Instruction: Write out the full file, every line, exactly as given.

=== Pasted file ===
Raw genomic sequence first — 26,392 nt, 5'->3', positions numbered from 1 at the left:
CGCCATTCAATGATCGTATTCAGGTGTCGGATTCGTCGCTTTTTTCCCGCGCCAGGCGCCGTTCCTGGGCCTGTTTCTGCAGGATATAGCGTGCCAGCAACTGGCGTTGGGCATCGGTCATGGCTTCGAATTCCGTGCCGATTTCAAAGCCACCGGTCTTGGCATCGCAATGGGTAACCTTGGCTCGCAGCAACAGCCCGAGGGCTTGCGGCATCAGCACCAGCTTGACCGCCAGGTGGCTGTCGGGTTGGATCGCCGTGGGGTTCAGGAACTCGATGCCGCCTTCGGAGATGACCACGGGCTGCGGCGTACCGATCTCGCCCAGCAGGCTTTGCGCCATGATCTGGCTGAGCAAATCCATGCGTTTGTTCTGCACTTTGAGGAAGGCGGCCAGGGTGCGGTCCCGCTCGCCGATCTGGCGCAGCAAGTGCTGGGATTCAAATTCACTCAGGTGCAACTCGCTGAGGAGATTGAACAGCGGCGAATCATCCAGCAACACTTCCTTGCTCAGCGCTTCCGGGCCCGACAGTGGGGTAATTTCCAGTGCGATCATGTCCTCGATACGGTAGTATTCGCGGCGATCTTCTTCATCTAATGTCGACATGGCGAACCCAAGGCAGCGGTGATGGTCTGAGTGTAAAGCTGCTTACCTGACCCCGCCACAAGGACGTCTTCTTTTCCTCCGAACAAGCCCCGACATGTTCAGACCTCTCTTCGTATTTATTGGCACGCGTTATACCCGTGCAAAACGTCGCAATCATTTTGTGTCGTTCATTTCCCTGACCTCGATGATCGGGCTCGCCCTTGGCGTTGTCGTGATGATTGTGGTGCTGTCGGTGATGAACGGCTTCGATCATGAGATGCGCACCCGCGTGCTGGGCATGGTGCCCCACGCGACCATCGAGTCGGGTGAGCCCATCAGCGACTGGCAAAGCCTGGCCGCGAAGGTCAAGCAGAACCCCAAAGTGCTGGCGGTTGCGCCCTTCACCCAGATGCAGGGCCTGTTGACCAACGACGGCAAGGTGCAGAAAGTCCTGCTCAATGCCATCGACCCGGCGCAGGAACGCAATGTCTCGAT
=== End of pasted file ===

Raw genomic sequence first — 26,392 nt, 5'->3', positions numbered from 1 at the left:
CGCCATTCAATGATCGTATTCAGGTGTCGGATTCGTCGCTTTTTTCCCGCGCCAGGCGCCGTTCCTGGGCCTGTTTCTGCAGGATATAGCGTGCCAGCAACTGGCGTTGGGCATCGGTCATGGCTTCGAATTCCGTGCCGATTTCAAAGCCACCGGTCTTGGCATCGCAATGGGTAACCTTGGCTCGCAGCAACAGCCCGAGGGCTTGCGGCATCAGCACCAGCTTGACCGCCAGGTGGCTGTCGGGTTGGATCGCCGTGGGGTTCAGGAACTCGATGCCGCCTTCGGAGATGACCACGGGCTGCGGCGTACCGATCTCGCCCAGCAGGCTTTGCGCCATGATCTGGCTGAGCAAATCCATGCGTTTGTTCTGCACTTTGAGGAAGGCGGCCAGGGTGCGGTCCCGCTCGCCGATCTGGCGCAGCAAGTGCTGGGATTCAAATTCACTCAGGTGCAACTCGCTGAGGAGATTGAACAGCGGCGAATCATCCAGCAACACTTCCTTGCTCAGCGCTTCCGGGCCCGACAGTGGGGTAATTTCCAGTGCGATCATGTCCTCGATACGGTAGTATTCGCGGCGATCTTCTTCATCTAATGTCGACATGGCGAACCCAAGGCAGCGGTGATGGTCTGAGTGTAAAGCTGCTTACCTGACCCCGCCACAAGGACGTCTTCTTTTCCTCCGAACAAGCCCCGACATGTTCAGACCTCTCTTCGTATTTATTGGCACGCGTTATACCCGTGCAAAACGTCGCAATCATTTTGTGTCGTTCATTTCCCTGACCTCGATGATCGGGCTCGCCCTTGGCGTTGTCGTGATGATTGTGGTGCTGTCGGTGATGAACGGCTTCGATCATGAGATGCGCACCCGCGTGCTGGGCATGGTGCCCCACGCGACCATCGAGTCGGGTGAGCCCATCAGCGACTGGCAAAGCCTGGCCGCGAAGGTCAAGCAGAACCCCAAAGTGCTGGCGGTTGCGCCCTTCACCCAGATGCAGGGCCTGTTGACCAACGACGGCAAGGTGCAGAAAGTCCTGCTCAATGCCATCGACCCGGCGCAGGAACGCAATGTCTCGAT